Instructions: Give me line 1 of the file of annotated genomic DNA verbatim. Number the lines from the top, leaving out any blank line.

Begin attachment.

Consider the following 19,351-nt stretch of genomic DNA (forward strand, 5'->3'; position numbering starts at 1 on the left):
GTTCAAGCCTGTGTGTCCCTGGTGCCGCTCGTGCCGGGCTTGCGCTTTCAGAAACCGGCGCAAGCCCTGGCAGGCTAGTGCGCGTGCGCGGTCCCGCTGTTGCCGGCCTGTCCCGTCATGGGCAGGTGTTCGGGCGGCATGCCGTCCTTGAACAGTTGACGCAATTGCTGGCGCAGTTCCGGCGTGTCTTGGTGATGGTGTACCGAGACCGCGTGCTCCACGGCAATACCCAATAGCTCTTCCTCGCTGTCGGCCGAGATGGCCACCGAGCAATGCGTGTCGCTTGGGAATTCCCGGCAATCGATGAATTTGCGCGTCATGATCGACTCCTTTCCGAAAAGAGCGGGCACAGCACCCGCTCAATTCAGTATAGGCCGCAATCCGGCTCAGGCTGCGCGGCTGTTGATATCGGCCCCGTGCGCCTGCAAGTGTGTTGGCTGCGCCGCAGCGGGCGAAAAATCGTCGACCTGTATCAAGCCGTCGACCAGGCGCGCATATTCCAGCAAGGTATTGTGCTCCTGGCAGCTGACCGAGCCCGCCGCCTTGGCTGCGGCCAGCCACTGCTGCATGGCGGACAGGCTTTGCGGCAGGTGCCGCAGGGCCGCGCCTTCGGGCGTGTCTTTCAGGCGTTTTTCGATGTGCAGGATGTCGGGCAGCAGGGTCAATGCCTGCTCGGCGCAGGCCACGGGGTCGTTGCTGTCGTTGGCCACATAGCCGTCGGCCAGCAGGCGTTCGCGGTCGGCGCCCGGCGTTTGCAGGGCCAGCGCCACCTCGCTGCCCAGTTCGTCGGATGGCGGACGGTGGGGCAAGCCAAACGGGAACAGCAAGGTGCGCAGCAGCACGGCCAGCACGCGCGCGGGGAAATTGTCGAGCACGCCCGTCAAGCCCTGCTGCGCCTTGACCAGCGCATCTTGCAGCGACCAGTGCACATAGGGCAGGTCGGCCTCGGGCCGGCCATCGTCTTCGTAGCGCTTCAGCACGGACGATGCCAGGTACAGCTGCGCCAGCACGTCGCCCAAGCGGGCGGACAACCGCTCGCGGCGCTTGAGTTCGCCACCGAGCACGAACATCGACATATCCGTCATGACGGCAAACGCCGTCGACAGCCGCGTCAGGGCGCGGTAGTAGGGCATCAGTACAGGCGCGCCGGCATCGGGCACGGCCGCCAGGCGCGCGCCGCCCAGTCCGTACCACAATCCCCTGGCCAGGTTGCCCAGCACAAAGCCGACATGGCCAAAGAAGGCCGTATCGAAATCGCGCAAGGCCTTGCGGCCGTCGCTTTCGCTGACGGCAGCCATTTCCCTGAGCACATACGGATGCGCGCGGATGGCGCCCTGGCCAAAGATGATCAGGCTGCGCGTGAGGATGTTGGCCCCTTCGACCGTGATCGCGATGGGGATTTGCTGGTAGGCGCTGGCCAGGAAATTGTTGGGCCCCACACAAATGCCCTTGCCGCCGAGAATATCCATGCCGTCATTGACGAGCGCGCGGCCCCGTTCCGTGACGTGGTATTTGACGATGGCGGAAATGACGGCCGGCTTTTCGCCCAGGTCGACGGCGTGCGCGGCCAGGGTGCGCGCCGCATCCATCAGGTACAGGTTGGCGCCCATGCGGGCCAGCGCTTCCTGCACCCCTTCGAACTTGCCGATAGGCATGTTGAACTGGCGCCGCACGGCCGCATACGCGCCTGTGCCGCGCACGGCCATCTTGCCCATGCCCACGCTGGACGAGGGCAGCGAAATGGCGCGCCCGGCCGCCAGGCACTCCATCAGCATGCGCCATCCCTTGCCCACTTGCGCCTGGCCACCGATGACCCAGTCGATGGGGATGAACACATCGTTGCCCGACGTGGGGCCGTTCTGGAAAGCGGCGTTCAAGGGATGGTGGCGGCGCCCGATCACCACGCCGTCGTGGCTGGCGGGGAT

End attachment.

Consider the following 19,351-nt stretch of genomic DNA (forward strand, 5'->3'; position numbering starts at 1 on the left):